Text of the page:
Leaves yellow; tiny white winged insects around plants. Whiteflies will congregate on the undersides of leaves and fly up when disturbed. Remove infested leaves and the whole plant if infestation is serious. Introduce beneficial insects into the garden.

White, powdery spots on leaves and pods. Powdery mildew is caused by fungal spores. Spores germinate on dry plant surfaces when the humidity is high; spores do not germinate on wet leaves. Common in late summer or fall but does not result in loss of plant. Avoid water stress. Prune away infected leaves and pods. Keep garden free of plant debris. Rotate crops.

Holes in pods. Corn earworm is a brown-headed caterpillar with lengthwise stripes to 2 inches long; the adult is a night-flying moth with brownish or olive wings and bright green eyes. The worm will tunnel into pods. Handpick caterpillars and destroy. Use commercial traps. Dust with Sevin.

Deformed pods. Southern green stink bug is a light green bug to ½-inch long. Bug sucks sap from leaves and pods causing them to become twisted and deformed. Spray with insecticidal soap. Dust with sabadilla.

Pods are woody and tough. Okra should be picked just a few days after flowering. Pick pods that are 1½ to 2 inches long. Pick pods daily.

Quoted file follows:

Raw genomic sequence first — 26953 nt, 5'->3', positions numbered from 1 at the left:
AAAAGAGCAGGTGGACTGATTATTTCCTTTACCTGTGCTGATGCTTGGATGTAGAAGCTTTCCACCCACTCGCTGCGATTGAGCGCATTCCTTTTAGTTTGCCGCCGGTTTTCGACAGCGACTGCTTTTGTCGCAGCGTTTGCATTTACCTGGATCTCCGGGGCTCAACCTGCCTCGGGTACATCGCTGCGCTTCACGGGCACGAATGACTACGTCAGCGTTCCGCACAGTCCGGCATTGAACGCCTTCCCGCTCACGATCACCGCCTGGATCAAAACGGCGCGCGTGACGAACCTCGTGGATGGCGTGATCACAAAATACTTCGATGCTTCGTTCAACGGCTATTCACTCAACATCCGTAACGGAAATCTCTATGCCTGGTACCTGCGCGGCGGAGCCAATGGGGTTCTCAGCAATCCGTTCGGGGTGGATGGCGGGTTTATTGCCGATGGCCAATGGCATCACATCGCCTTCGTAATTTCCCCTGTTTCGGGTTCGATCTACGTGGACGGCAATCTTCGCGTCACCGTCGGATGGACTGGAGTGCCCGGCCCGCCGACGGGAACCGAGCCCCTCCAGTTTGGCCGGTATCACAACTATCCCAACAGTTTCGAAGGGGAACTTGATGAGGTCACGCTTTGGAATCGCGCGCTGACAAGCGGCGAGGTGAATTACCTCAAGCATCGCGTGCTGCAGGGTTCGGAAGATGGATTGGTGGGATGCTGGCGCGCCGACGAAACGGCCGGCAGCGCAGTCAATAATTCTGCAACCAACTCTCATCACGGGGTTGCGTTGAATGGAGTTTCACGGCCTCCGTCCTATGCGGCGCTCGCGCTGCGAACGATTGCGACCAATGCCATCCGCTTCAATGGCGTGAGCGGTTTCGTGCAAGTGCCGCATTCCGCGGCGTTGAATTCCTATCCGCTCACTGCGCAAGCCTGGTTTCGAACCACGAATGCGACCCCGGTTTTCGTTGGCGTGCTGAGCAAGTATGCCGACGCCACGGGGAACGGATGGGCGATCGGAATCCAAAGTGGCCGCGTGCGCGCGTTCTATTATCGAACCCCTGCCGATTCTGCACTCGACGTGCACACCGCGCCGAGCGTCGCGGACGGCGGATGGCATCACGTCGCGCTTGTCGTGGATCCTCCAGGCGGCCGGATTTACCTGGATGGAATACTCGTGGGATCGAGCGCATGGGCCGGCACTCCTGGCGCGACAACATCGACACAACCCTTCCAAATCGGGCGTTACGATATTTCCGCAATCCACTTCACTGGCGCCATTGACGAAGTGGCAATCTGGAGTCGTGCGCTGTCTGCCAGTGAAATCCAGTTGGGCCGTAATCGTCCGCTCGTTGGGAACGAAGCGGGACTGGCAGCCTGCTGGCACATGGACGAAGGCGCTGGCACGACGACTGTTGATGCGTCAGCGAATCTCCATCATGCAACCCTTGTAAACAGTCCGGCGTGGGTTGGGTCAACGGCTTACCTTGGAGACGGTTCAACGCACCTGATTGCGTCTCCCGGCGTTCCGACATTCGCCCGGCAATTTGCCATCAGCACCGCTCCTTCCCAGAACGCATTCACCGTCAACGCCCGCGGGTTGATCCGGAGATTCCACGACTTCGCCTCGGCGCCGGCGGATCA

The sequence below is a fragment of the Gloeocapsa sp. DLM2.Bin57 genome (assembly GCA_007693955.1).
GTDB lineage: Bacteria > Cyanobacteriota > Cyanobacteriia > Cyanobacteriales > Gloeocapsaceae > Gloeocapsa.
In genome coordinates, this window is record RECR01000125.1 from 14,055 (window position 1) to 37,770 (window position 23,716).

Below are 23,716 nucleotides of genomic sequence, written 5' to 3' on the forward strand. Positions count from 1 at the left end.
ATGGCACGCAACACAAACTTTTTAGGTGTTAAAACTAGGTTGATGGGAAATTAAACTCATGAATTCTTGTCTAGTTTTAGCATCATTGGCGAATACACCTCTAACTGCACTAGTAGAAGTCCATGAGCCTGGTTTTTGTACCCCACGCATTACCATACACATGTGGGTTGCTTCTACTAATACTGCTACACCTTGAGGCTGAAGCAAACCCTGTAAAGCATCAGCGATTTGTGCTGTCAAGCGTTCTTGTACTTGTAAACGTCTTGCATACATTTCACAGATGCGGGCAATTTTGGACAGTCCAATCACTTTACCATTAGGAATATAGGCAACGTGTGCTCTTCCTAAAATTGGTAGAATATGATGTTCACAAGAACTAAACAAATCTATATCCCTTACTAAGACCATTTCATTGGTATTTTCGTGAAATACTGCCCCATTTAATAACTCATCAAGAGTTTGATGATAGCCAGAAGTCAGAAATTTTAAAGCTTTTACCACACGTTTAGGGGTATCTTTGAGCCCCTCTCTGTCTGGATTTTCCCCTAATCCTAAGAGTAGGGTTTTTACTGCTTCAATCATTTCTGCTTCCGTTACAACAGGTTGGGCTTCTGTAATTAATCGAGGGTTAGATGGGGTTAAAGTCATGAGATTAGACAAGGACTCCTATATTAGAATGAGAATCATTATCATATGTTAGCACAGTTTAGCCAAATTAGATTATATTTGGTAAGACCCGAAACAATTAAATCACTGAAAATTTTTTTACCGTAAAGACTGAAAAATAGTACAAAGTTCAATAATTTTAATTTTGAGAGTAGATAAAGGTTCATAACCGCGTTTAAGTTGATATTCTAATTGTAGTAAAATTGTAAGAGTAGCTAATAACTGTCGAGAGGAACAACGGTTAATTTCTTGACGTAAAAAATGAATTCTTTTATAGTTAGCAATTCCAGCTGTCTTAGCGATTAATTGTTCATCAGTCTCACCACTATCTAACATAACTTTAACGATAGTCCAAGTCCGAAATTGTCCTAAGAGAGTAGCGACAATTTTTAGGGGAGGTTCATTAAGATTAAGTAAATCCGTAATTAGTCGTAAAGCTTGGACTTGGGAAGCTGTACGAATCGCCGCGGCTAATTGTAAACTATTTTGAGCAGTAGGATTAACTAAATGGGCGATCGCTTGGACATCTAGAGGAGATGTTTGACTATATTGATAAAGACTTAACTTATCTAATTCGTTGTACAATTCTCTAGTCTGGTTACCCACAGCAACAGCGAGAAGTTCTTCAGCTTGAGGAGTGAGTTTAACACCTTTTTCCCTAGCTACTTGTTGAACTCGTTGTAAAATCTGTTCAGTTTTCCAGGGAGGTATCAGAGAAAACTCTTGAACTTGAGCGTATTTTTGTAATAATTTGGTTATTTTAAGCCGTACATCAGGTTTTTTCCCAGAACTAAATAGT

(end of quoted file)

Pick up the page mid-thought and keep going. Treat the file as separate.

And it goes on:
Okra Growing Success Tips:

Planting. Plant okra in full sun. Okra grows best in light, deeply worked soil rich in organic matter. Add aged compost to the planting bed before sowing or transplanting. Pre-soak seeds before planting; start seed indoors to give them a head start.

Planting time. Sow okra seeds or set out transplants after all danger of frost is past when the soil is at least 60°F.

Care. Keep the garden weed free; mulch to suppress weeds. Hand pull weeds so as not to disturb roots. Side dress okra with aged compost after planting and again when plants start to set pods. Keep okra evenly moist, it can go nearly but not completely dry. In very hot regions, give okra new life at midseason by pruning stalks back to 2 inches above the secondary buds. This will allow plants to send out new growth and flower a second time in the fall. Fertilize okra with compost tea after pruning.

Harvest. Harvest pods when they are young and tender. Wear gloves and long sleeves; okra is covered with spines that can irritate the skin. Pods are ready for harvest a just few days after the plant blooms. Cut pods when they are 2 to 4 inches long, do not let pods become tough; harvest every other day. Use pods immediately after harvest

Written by Stephen Albert

Stephen Albert is a horticulturist, master gardener, and certified nurseryman who has taught at the University of California for more than 25 years. He holds graduate degrees from the University of California and the University of Iowa. His books include Vegetable Garden Grower’s Guide, Vegetable Garden Almanac & Planner, Tomato Grower’s Answer Book, and Kitchen Garden Grower’s Guide. His Vegetable Garden Grower’s Masterclass is available online. has more than 10 million visitors each year.